If you spilled boiling water on yourself while making a cup of tea at work, you’d expect a first aider to swiftly attend to your scalds. Why shouldn’t the same system be applied when it comes to caring for employees struggling with mental health?
Safe Work Australia tells us the role of a first aider is to provide immediate and effective first aid to workers or others who have been injured or become ill at the workplace to reduce the severity of the injury or illness. Organisations must provide their workforce with access to first aid equipment and facilities and allocate a sufficient number of trained first aiders, depending on the size of the organisation and the level of risk employees are exposed to.
But for the most part, first aiders are not trained in how to care for those struggling with mental health conditions, which is shocking when you consider that approximately 20% of Australiansexperience a common mental illness every year. The historical stigma surrounding mental health means that people often lack the knowledge and confidence to provide the right kind of assistance to those in need.
Fortunately, organisations are increasingly prioritising the mental health and wellbeing of their employees, which includes accrediting some of the workforce as Mental Health First Aid Officers. Following the completion of a training course, participants are better equipped to support friends, family, and colleagues who are going through a difficult time.
What is a Mental Health First Aid Officer?
To provide a formal definition:
A Mental Health First Aid Officer is a person who has been formally accredited to administer Mental Health First Aid in their workplace by attending and passing an assessment in a Mental Health First Aid Course that has been delivered by an Accredited Mental Health First Aid Instructor.
Essentially, Mental Health First Aid Officers are expected to provide employees with mental health first aid until appropriate professional help is received or the crisis is resolved. While these representatives are not qualified to provide medical or psychological advice, they can have supportive conversations, address emerging situations, reduce the risk of immediate harm to individuals, and guide them towards professional help as needed.
Mental Health First Aid Officers are trained to help people struggling with:
obsessive-compulsive disorder (OCD)
substance abuse or drug addiction
post-traumatic stress disorder (PTSD)
suicidal thoughts and behaviours
Why is Mental Health First Aid so important?
Employers should always strive to lead their workforce with compassion and empathy. But in the wake of COVID-19, addressing issues surrounding mental health has never been more important.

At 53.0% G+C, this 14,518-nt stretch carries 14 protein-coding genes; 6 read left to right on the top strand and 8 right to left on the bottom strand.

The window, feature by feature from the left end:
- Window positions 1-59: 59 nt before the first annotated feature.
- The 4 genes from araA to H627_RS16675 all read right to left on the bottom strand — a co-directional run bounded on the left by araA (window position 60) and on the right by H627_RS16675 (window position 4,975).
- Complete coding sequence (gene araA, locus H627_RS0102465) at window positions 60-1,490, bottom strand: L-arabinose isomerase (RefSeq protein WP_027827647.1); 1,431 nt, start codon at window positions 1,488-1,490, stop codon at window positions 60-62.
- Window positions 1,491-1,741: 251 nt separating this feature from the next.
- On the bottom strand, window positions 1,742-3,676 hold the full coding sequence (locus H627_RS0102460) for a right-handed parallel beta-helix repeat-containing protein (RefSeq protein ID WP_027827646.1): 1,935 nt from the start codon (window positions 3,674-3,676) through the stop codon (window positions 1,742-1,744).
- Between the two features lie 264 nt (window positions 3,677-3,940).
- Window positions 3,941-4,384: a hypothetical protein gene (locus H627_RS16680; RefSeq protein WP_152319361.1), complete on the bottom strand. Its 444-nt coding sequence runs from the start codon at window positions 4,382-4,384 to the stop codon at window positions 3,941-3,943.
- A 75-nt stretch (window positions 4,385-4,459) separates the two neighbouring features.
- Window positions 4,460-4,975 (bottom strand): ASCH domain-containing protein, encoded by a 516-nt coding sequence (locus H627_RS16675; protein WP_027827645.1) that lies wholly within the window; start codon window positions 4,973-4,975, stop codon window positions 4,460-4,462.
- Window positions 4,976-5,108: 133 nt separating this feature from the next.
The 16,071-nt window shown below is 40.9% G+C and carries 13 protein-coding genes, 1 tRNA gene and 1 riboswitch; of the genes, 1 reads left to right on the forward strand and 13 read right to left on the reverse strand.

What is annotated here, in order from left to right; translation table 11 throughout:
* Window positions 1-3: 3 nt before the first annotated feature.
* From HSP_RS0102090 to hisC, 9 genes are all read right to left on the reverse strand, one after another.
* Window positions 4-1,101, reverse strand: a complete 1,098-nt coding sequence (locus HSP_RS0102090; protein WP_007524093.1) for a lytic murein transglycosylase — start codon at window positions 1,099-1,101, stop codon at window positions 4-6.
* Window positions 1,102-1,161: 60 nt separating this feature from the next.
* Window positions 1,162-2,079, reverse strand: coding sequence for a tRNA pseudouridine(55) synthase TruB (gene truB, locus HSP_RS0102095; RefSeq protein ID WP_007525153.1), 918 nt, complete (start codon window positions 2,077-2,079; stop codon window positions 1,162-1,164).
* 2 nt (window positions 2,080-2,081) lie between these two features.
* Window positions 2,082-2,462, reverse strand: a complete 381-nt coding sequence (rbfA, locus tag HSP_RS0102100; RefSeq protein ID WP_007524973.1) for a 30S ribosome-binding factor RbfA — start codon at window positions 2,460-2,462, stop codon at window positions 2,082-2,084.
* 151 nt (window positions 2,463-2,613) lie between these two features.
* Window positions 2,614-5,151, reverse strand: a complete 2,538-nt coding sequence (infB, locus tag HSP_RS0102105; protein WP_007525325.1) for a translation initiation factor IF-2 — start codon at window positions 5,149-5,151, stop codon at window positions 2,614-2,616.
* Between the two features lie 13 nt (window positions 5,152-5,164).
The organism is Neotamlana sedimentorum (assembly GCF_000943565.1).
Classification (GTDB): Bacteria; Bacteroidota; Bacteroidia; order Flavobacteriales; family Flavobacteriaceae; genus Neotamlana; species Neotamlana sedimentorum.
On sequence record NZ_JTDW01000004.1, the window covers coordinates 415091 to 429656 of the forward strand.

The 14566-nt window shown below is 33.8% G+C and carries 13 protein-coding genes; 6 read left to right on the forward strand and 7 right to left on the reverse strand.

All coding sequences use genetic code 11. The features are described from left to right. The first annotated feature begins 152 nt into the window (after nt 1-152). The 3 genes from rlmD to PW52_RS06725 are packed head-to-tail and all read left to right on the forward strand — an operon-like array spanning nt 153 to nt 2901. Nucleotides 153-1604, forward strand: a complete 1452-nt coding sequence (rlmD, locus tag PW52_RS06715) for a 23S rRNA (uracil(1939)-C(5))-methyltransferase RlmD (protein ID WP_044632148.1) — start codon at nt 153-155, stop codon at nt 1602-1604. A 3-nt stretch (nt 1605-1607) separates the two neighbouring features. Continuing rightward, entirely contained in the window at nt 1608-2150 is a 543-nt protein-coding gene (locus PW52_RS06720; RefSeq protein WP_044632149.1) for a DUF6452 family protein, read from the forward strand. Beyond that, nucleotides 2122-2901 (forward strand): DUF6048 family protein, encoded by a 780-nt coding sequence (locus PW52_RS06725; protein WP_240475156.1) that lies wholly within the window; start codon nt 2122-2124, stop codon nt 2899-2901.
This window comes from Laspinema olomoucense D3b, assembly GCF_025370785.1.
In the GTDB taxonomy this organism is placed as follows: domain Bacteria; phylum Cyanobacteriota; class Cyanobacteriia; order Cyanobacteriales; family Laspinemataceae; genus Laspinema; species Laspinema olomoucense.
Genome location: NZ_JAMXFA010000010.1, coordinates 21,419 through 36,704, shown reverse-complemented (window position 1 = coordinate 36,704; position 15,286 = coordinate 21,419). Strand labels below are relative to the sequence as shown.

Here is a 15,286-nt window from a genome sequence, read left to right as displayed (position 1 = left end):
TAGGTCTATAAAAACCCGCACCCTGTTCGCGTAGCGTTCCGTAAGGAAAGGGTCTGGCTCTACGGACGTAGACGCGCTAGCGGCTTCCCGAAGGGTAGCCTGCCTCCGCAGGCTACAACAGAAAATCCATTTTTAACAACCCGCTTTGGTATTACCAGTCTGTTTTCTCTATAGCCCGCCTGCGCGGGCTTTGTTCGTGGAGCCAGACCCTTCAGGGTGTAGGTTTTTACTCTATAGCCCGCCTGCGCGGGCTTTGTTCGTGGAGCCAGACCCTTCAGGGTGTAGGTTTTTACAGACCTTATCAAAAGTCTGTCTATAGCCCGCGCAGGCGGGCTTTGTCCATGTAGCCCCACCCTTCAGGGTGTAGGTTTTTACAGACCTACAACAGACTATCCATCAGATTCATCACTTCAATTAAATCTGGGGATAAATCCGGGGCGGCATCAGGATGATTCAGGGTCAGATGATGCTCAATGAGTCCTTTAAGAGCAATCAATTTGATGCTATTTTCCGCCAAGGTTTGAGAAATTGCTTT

At the pandemic’s height, Beyond Blue experienced a 60% increase in enquiries and the suicide hotlines charted at an astronomical 900% increase compared with 2019. Isolation, health concerns, fear of redundancy, and increased workloads can each contribute to a decline in someone’s mental health. But by nurturing a workplace environment that identifies and addresses this head-on, the impact can be mitigated.
For example, when an employee has concerns that a fellow colleague might be developing, or suffering from, a mental health problem, they can confidentially contact a Mental Health First Aid Officer. Referral to and engagement of a Mental Health First Aid Officer could be an important step in preserving an employee’s safety and wellbeing, particularly if they are not in a position to seek help for themselves.
It goes without saying that these representatives are obligated to treat all matters sensitively and in accordance with the proper confidentiality protocols. If a representative determines there is a risk of harm to any individual, they will escalate the matter to a Human Resources representative and, if appropriate, third-party mental health or emergency services.
If an urgent risk is identified, emergency services should be contacted immediately.
Mental Health First Aid at Six Degrees Executive
At Six Degrees Executive, we are committed to supporting and prioritising the mental and physical health and wellbeing of its entire team. We acknowledge that life can be challenging, and that mental health problems can be as debilitating as physical health conditions.
To ensure we can actively and appropriately support any instance of a developing mental health problem, or mental health crisis, we have accredited six Mental Health First Aiders in the business.